Hard Lesson - What Cats and Dogs Can Swallow

Bronze Post Medal for All Time! 213 Posts

Today I learned a hard lesson: Pets are like toddlers, they eat small items that they can choke on, or worse get lodged in their intestines. Today my cat almost died. He had to have surgery that has so far cost over $800. He swallowed a tiny piece of metal that got stuck in between his large and small bowels. The vet said it looks like the metal they took out of him was the wire off of the end of a plastic wrapper from sausage or pepperoni. I'm sure he got it from our irresponsible neighbors garbage burn pile when we let him out to go to the bathroom. He'll be an indoor cat from now on.


I am posting this because I want to warn all those who love their pets that my veterinary clinic staff say they see about 1 animal per day that has swallowed something that's obstructed their bowel and needs surgery. They said that they've seen cats that have swallowed sewing pins that have ripped their intestines all the way down. Dogs can swallow small toy footballs or Barbie accessories that block their bowels (and not all show up on X-rays). One of the worst offenders is dental floss. My cat won't be allowed in my craft/sewing room or outside anymore (unless I'm with him).

He made it through today's surgery and everything looks good so far. I just pray he recovers to his normal spunky self. Symptoms for this include, vomiting, lethargy, and not eating. This can be confusing because these symptoms can be the same for a urinary blockage. Do yourselves a favor: "pet-proof" your home like your would "baby-proof" for a baby. After all, are pets ARE our babies anyway! Also, think about getting medical insurance for your pet. You never think it'll happen to you.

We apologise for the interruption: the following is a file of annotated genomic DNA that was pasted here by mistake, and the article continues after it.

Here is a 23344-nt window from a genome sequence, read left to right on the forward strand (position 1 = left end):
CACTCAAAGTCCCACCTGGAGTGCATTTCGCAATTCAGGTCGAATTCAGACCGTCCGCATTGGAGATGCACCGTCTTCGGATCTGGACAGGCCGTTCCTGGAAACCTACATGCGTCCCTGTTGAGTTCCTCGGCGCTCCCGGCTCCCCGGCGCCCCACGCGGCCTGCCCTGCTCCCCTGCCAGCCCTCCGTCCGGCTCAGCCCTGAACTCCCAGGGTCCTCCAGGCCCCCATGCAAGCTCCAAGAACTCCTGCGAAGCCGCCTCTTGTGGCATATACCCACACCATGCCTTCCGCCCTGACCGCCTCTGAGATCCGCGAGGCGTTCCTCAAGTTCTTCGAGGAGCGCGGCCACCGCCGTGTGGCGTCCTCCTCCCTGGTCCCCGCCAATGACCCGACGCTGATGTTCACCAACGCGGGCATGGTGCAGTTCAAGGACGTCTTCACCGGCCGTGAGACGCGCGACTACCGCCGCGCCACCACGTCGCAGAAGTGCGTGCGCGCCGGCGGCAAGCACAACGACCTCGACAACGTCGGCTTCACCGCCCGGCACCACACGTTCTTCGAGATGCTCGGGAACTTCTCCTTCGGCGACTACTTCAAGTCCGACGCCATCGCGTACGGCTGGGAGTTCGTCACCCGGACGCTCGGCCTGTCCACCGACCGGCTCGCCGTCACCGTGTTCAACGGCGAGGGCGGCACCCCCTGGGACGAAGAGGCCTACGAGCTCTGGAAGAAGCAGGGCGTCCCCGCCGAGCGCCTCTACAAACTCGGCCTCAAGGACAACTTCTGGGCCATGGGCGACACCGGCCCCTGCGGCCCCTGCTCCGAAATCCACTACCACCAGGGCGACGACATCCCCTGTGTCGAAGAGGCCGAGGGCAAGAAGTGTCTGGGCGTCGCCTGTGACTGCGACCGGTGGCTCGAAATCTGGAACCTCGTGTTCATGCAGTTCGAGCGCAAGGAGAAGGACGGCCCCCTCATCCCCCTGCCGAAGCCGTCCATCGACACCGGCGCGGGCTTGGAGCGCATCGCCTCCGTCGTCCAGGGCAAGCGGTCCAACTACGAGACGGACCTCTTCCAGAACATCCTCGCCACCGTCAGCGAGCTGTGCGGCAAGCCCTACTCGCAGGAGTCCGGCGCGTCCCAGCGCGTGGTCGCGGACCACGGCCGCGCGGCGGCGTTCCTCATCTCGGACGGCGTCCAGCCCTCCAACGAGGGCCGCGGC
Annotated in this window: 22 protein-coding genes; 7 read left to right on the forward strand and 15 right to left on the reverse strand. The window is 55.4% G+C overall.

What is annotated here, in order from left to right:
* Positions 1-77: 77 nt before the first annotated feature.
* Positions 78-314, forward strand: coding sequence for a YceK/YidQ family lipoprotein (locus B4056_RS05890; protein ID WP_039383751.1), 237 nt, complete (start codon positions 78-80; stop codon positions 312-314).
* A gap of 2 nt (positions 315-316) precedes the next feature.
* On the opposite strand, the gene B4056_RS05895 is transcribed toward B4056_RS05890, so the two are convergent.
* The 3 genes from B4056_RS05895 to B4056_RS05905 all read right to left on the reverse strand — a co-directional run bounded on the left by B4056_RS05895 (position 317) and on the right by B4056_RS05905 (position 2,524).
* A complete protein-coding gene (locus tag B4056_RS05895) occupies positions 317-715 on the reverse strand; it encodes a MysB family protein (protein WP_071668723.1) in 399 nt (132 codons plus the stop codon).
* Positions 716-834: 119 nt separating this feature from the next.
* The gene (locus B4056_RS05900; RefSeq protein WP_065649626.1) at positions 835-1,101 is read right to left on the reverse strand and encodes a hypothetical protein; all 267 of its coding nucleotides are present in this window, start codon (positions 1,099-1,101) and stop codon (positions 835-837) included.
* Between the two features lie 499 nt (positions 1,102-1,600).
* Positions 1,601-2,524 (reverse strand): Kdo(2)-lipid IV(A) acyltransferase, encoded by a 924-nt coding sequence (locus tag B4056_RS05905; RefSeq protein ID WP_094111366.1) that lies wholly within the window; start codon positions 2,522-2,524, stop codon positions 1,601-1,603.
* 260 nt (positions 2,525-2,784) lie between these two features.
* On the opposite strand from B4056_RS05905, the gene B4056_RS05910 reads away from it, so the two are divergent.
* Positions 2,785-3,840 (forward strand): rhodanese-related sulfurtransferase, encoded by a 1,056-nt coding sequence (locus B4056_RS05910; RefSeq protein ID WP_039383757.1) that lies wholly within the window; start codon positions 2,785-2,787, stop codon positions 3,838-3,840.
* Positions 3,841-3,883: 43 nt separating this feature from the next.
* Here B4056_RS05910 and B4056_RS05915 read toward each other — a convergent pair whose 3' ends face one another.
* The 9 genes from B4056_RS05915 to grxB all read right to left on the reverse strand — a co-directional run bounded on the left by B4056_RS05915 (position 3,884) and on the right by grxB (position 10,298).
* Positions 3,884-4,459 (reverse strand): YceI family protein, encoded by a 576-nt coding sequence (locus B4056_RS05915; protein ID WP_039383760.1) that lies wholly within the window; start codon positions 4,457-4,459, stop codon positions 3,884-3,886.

Cyinda from near Seattle

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April 11, 20080 found this helpful

I'm so glad your cat made it through! I have my own $1500 cat. He has always lived inside, but he swallowed a plastic piece he bit off of a cat toy! So never assume something is safe just because it's made for cats.

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Bronze Post Medal for All Time! 213 Posts
April 11, 20080 found this helpful

I posted the above letter on the day my cat had surgery, but after taking with the Vet since then (when I picked Smokey up) I found out that in their small clinic they don't see an average of one pet per day (as I wrote), but more like 3 to 5 pets a day that have eaten something that requires surgery, It's actually seems "common"... Sad, but true!

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By Sarah (Guest Post)
April 11, 20080 found this helpful

I have my own million dollar cat here too. He went to work and swallowed at least 6 yellow foam earplugs that obstructed his intestines, bowels, etc. His kidneys started shutting down and his spleen was damaged and he narrowly pulled through. Thankfully, he is on the mend and I am much the wiser. He grew up playing with the earplugs and had NEVER eaten one....until now. Who knows how many he threw up and/or passed on another day!


I'm told it could be the earwax that he wanted, but then some of the earplugs were brand new, so go figure.

Anyway, so glad your kitties are on the mend as well. Who would've thought they'd swallow those things anyway! The kitty wearing the cumberbund is the earplug eater name Lucky, of all things. The other cat is our Maine Coon named Maggie who eats only her food and LOTS of mice :)

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Bronze Post Medal for All Time! 213 Posts
April 12, 20080 found this helpful